Searching over 5,500,000 cases.

Buy This Entire Record For $7.95

Official citation and/or docket number and footnotes (if any) for this case available with purchase.

Learn more about what you receive with purchase of this case.



March 7, 1977


The opinion of the court was delivered by: TROUTMAN




 In this an antitrust action, plaintiff, Mobilfone of Northeastern Pennsylvania, Inc. (Mobilfone) seeks to restrain the defendant, Commonwealth Telephone Company (Commonwealth) from establishing a one-way radio signaling service in the greater Wilkes-Barre area, alleging violations of Sections 1 and 2 of the Sherman Anti-trust Act, 15 U.S.C. § 1 and § 2 and the Clayton Act, 15 U.S.C. § 26. The service is described by Mobilfone as follows:


"Telephone users simply dial an ordinary telephone number terminating in Plaintiff's automatic radio signaling system, wait for the established beep tone, then dial Plaintiff's subscriber's assigned number. The number activates the subscriber's receiver to sound an alerting tone."

 Mobilfone, currently furnishing such service in the Wilkes-Barre area, also provides mobile phone service to its customers.

 Commonwealth, a telephone company serving 100,000 customers and having the sole telephone franchise in the Wilkes-Barre area, seeks the right to also provide one-way radio signaling service in said area.

 Alleging violation of the antitrust laws, Mobilfone contends that Commonwealth's sales and advertising facilities are much larger than Mobilfone's; Commonwealth can use one-way signaling as a lure to its telephone service and, therefore, need not earn profit from its signaling business; Commonwealth can use its own wirelines in its one-way signaling service, while Mobilfone must rent its lines from Bell of Pennsylvania; Commonwealth can use service personnel from its wireline service department to operate on its signaling service, while Mobilfone must employ a special staff of service personnel for its one-way signaling service; Commonwealth refuses to make its wirelines available to Mobilfone.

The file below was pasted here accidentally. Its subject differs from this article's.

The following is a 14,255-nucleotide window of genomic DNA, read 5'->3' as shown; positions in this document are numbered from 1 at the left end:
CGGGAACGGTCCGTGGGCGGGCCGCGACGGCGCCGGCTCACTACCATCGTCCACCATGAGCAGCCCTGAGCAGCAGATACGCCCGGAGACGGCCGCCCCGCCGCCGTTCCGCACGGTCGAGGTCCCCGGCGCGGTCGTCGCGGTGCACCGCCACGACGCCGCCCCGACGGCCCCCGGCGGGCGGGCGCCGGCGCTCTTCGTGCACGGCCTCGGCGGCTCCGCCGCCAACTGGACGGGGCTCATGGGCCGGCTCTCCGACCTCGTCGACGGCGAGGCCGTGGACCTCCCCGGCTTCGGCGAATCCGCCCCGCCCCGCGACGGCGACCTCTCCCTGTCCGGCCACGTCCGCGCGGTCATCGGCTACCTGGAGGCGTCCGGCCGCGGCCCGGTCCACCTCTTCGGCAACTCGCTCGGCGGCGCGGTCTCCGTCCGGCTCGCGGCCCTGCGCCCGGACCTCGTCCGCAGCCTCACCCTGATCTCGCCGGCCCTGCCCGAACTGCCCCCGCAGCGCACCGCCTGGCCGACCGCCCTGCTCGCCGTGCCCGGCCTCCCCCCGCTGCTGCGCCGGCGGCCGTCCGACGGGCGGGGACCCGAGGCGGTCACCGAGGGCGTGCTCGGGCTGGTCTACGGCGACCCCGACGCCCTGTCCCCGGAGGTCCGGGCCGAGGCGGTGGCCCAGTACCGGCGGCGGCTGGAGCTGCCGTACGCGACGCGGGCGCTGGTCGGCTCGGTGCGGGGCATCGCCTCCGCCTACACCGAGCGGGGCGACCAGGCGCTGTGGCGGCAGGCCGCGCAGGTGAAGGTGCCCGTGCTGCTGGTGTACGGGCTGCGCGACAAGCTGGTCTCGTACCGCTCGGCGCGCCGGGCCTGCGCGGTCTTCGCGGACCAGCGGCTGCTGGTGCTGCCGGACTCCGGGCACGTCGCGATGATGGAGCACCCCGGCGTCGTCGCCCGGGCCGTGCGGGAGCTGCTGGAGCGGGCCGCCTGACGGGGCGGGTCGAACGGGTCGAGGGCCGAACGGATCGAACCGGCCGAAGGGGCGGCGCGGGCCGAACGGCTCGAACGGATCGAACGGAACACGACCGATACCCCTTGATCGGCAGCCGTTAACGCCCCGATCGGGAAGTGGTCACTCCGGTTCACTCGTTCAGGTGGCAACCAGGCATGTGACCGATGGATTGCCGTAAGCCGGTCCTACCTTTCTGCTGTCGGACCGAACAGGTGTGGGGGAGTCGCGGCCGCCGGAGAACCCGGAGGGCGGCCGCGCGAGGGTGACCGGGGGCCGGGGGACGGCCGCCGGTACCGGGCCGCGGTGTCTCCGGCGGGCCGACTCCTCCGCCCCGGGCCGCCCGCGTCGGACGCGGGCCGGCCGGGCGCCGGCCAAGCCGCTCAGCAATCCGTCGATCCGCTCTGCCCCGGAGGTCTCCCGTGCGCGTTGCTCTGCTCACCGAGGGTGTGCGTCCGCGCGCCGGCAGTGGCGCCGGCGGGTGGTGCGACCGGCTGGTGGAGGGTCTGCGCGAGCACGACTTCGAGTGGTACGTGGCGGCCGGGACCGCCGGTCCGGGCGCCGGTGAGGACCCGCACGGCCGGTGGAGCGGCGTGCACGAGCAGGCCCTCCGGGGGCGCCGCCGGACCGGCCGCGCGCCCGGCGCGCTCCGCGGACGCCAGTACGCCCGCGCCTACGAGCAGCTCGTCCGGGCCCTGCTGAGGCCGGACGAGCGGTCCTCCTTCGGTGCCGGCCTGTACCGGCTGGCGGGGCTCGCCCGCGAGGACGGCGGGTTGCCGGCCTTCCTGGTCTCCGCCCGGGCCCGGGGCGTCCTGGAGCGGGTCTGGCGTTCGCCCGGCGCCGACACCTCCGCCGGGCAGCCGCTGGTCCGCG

Commonwealth seeks summary judgment, contending that as a heavily regulated industry, one-way signaling is exempt from antitrust scrutiny.


 Commonwealth applied for approval of the right to enter into one-way radio signaling service with the Pennsylvania Public Utility Commission (PUC) and the Federal Communications Commission (FCC). Both agencies granted approval over objection.

 The PUC considered the argument here advanced that the grant of approval would "create an undesirable economic situation". It acknowledged that Commonwealth possessed much greater resources than protestant, Mr. Ted Ehrhardt, Mobilfone's principal. It nonetheless concluded that:


"(The) furnishing of one-way radio-telephone paging service by an established operating telephone utility is a logical extension of its general telephone service clearly in the public interest, and should be encouraged rather than denied." In Re Application of Commonwealth Telephone Company, Application Docket No. 97564, at p.3.

 The FCC likewise granted approval despite Mobilfone's objections, holding that Mobilfone failed to make out a prima facie case that Commonwealth would charge non-competitive rates, and that this issue was premature because Commonwealth had not yet filed a rate schedule with the PUC.


 Antitrust immunity is not to be lightly granted.